In the UK, from a record low of around 0.1pc in August 2020, the interest rate on a 10-year gilt fell to 0.8pc.
Despite the current euphoria over the outlook for global growth, losses to bondholders and potential risks to stock valuations associated with rising benchmark interest rates are now the main issue in the markets.
Investors are wondering if the pandemic marks the end of the 40-year interest rate cut.
If the recovery goes as planned and inflation risks materialize, benchmark rates will need to rise much more.
So far, however, the BoE seems relaxed about potential inflation risks.
In its last monetary policy report in February, the BoE forecast that inflation would approach its target rate of 2% by the end of the year and hover around that level until 2023.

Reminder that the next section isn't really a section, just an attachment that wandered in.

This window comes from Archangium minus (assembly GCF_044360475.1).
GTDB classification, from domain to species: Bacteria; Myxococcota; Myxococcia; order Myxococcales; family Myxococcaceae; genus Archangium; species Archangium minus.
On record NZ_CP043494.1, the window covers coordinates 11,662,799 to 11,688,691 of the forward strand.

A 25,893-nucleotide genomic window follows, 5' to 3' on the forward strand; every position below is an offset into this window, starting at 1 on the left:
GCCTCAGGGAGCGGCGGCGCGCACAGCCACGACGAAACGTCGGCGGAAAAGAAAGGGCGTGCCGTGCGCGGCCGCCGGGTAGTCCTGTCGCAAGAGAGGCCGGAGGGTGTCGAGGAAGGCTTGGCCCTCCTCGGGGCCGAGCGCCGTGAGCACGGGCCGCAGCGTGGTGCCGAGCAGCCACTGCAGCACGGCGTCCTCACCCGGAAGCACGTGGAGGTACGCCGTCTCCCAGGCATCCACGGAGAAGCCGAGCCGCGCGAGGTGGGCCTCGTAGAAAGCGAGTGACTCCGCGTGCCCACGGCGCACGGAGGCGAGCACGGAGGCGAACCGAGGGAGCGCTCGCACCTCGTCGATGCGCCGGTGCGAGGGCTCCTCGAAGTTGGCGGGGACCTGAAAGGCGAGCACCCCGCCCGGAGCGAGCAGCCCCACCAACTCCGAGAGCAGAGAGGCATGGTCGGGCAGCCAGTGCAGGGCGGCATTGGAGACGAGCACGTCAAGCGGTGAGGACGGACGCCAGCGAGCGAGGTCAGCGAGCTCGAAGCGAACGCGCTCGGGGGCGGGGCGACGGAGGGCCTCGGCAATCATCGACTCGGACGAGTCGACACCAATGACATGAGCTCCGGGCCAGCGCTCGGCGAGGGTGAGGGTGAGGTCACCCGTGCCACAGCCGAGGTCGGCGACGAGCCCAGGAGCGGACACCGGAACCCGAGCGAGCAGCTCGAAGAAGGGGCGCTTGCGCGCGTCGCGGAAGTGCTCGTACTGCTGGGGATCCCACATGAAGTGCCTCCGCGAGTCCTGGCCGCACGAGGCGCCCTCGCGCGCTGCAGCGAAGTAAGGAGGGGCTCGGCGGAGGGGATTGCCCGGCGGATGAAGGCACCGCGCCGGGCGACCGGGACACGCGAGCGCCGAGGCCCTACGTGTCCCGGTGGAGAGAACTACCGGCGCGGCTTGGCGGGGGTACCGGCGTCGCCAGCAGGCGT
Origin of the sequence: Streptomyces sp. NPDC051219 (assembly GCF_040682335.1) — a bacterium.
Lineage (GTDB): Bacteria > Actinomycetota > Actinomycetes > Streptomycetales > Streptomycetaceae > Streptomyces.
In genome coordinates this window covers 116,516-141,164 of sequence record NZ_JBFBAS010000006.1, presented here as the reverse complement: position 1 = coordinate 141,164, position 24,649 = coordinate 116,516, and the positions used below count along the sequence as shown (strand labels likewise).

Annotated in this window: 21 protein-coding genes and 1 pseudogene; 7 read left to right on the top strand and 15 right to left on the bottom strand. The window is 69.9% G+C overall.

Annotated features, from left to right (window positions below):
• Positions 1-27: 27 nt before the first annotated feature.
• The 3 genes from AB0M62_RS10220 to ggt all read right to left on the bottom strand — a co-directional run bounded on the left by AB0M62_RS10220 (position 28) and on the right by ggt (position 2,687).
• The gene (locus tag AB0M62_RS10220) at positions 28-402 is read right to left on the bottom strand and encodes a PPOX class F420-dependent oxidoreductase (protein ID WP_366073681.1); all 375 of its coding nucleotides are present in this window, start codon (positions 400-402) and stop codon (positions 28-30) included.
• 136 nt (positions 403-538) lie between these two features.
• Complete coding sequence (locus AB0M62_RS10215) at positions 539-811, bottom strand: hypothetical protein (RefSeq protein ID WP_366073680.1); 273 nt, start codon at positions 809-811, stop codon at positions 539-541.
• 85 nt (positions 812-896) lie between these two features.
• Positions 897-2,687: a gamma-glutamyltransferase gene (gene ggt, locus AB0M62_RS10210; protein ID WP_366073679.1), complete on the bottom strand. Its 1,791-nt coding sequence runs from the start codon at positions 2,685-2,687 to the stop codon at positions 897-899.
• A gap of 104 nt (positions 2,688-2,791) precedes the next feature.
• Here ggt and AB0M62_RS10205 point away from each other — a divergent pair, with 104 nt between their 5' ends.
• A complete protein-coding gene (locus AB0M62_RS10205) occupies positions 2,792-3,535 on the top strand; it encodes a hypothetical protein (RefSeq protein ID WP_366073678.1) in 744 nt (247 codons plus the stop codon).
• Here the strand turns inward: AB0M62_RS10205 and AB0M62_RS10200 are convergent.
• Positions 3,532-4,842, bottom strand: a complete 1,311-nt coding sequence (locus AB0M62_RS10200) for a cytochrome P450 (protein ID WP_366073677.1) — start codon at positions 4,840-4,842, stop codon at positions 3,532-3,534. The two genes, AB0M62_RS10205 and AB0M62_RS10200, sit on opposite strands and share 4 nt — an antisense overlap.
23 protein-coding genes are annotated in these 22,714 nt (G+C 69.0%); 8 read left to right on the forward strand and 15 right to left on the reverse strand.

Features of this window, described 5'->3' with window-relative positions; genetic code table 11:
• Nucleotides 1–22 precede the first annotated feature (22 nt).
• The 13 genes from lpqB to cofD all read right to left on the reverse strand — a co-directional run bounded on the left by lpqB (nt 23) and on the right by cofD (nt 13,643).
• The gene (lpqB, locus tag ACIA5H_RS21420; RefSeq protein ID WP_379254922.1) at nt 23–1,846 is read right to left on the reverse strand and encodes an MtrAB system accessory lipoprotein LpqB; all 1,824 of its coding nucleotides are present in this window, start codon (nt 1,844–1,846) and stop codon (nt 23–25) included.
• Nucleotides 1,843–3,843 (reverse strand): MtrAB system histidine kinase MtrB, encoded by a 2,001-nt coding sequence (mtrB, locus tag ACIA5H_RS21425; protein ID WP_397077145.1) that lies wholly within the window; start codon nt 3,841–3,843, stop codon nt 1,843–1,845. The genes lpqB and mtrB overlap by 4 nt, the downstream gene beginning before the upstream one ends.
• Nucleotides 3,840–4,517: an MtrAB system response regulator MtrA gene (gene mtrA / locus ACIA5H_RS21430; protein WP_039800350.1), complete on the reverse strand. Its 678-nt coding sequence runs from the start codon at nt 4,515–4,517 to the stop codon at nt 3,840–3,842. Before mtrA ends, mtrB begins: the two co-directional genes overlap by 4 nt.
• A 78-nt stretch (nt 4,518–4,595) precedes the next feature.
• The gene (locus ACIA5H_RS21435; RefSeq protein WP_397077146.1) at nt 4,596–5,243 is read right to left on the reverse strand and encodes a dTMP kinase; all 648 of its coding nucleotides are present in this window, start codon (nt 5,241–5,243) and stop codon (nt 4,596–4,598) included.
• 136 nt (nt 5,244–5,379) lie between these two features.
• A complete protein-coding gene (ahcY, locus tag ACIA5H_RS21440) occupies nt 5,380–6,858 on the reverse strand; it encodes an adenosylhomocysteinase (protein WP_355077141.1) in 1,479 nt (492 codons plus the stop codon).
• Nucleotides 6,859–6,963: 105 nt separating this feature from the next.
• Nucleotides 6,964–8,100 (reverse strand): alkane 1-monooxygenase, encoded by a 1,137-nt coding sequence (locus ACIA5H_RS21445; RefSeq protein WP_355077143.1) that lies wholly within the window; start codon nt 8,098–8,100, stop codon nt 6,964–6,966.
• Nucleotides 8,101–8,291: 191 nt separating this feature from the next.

While the BoE appears likely to improve its economic assessment in the May Monetary Policy Report, it will continue to project only modest inflation close to its target.
In the short term, this accommodating attitude towards inflation risks will justify the BoE’s aggressive easing bias.
After a decade of modest disinflation, the BoE will need to see inflation risks materialize before it expects inflation to exceed its target.
In the minutes of the March monetary policy meeting, BoE policymakers pointed out that policy could be eased further if the outlook for inflation weakens.
Until 2021, the BoE will continue to stimulate demand through massive bond purchases and a record key rate of 0.1 pc.